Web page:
In my previous blog, last year I compared WCF and Web API, two powerful frameworks which provide us with a set of useful tools used to expose web services online. I explained how WCF evolved into a super customizable framework which can be used practically on almost every data protocol. However I also mentioned how there was a need to make better use of the commonly used, powerful HTTP protocol in order to create web services which are going to be consumed online by web browsers. I also mentioned the concept of REST services and how these can be implemented by both WCF and the WEB API frameworks. In this blog I decided to show you how we can implement some simple REST services using Web API. The reason why I'm choosing Web API over WCF is because Web API is much simpler to configure and since its built on the elegant routing of the ASP.NET MVC architecture, most of our configuration is already done and the underlying routing is automatically set up for us by the ASP.NET MVC routing engines. 

The Architecture

As we can see on the diagram below, the API controller is built over the ASP.NET Pipeline and ASP.NET Routing. However the WebAPI routing is a little bit different from the MVC Routing. The WebAPI uses the HttpRouteCollection and Route objects. The reason why the routing is a bit different in WebAPI is because the WebAPI team wanted to avoid having the class dependencies of ASP.NET for these web services and therefore it can be hosted in console or as a Windows sevice known as self-hosting. In WebAPI routing the architecture does not only regsiter the HttpRoute object but it will also create a wrapper around it in the routing engine known as the Route.

Content Negotiation

Another essential asset of WebAPI is content negotiation. The ability for the requesting application to request data in the desired format. Content negotiation is the process of selecting the best representation for a given response when there are multiple representations available. By default the WebAPI returns data in JSON or XML formats, however while requesting for a resource we can specify the media type to return so that the webAPI knows what you are requesting and selects the proper formatter to output the data. 

 Implementing a WebAPI solution

 Now we shall see how we can implement a simple WebAPI solution in order to expose a REST method as a service over the HTTP protocol. We're going to create a class which inherits the ApiController class. This informs the .NET framework engine that this controller is not just an MVC controller but a WebAPI controller and its routing should be handled differently. 

The routing of the WebAPI looks slightly different than the MVC routing too as shown in the code snippet below:

    name: "Default",
    routeTemplate: "api/{controller}/{id}",
    defaults: new { id = RouteParameter.Optional }

In this example we're going to create a WebAPI controller which exposes a few HTTP methods. For the sake of simplicty we're going to demostrate only the GET method. In order to create a WebAPI service we need to be able to host it somwhere so that we can test it via a simple browser for instance. In the Nuget Repository there is a WebAPI self hosting application which can help us self host the service locally for testing purposes.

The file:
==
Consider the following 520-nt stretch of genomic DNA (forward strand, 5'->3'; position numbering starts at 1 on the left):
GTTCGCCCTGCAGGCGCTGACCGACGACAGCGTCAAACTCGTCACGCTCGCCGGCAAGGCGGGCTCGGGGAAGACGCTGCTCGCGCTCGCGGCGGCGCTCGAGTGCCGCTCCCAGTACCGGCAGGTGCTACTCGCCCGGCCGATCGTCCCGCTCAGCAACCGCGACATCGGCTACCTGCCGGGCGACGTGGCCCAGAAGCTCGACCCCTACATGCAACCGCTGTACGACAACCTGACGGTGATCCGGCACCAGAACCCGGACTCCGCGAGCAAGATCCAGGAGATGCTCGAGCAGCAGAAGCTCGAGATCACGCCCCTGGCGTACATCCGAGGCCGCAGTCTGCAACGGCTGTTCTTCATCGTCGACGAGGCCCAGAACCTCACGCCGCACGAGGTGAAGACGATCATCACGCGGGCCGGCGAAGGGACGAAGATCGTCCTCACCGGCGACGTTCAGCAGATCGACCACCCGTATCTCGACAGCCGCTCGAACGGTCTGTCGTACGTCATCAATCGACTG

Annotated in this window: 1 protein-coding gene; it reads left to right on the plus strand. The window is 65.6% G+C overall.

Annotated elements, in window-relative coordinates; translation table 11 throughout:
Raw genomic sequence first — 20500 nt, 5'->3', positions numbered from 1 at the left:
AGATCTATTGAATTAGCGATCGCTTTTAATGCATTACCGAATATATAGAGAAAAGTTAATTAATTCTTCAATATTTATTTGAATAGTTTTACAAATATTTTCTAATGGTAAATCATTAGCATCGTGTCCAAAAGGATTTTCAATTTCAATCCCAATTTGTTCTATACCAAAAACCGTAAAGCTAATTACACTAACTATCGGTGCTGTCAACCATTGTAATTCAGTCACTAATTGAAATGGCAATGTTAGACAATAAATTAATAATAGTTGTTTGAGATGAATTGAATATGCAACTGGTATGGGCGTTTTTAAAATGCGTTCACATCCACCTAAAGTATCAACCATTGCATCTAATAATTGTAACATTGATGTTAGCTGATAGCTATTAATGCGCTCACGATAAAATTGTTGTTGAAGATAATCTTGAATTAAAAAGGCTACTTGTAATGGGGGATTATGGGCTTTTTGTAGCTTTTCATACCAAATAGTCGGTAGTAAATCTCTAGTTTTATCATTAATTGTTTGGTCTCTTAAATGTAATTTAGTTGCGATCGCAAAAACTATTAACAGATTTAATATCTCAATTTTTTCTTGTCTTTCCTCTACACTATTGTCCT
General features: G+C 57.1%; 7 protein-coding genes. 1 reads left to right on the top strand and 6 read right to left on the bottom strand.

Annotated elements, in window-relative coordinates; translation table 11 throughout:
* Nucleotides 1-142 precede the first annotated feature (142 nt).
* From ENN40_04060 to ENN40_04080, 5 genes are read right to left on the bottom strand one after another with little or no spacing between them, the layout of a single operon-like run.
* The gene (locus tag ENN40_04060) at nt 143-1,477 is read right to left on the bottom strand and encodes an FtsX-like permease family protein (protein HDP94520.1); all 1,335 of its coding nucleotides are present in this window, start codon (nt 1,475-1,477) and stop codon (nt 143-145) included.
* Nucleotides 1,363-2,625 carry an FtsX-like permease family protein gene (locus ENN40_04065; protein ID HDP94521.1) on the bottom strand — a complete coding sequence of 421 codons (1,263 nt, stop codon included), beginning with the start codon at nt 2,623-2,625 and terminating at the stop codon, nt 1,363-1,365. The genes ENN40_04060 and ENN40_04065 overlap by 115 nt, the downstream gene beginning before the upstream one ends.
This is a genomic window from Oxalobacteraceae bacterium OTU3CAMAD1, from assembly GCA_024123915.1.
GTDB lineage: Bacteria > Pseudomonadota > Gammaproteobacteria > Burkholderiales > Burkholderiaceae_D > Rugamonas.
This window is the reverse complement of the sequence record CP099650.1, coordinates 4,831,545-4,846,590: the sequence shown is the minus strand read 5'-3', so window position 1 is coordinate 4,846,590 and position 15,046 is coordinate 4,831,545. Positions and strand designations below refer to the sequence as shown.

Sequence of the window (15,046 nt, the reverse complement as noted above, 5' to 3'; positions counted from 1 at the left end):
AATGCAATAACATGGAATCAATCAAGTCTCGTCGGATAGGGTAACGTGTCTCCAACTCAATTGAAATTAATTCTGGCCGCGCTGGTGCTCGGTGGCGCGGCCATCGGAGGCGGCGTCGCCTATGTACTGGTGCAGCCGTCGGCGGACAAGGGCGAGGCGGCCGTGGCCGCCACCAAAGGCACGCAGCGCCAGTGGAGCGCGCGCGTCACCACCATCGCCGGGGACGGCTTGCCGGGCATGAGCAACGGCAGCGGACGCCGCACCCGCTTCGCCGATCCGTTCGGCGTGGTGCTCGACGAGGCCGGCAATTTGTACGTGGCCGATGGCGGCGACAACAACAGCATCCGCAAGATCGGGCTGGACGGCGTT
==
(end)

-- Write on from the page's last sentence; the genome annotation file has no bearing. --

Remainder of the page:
The steps for creating and configuring a WebAPI project are the following

  1. Create a Console Project on Visual Studio
  2. Download the Microsoft.AspNet.WebAPI.SelfHost tool from the Nuget manager
  3. Create a controller which inherits from the ApiController
  4. Implement the 'GET' action which will return a list of products
  5. For Hosting
    1. In program.cs create an instance of HttpSelfHostConfiguration by specifying the URL to listen and set the default route map
    2. Create an instance pf HttpSelfHostServer with the configuration and open the connection to wait for client requests

Those are the 5 simple steps in which one can create a WebAPI service which is already listenting for request. Below is a sample of the code implemented within the GET call:

public class ProductsController : ApiController
    Product[] products = new Product[] 
        new Product { Id = 1, Name = "Tomato Soup", Category = "Groceries", Price = 1 }, 
        new Product { Id = 2, Name = "Yo-yo", Category = "Toys", Price = 3.75M }, 
        new Product { Id = 3, Name = "Hammer", Category = "Hardware", Price = 16.99M } 

   public List<Product> GetProducts()
        return products.toList();

 The hosting part is included in the Main method as shown below:

static void Main(string[] args)
    var config = new HttpSelfHostConfiguration("http://localhost:8080");
config.Routes.MapHttpRoute( "API Default", "api/{controller}/{id}", new { id = RouteParameter.Optional });
using (HttpSelfHostServer server = new HttpSelfHostServer(config)) { server.OpenAsync().Wait(); Console.WriteLine("Press Enter to exit."); Console.ReadLine(); } }

 All that is left now is to make a simple URL call and get the returned results. By calling the following URL in the browser: http://localhost:8080/GetProducts,  the GET API call is invoked and a list of all products is returned. As there was no specific request for the returned content type, the WebAPI returns the list of products in XML format because its being called through a browser:

Well thats all from me for today. In future blogs I plan on showing you more cool stuff we can do with WebAPI and how we can make these requests via JQuery or mobile devices. Until then I hope you have a good week and keep in touch with any ideas or awsome technologies you come across.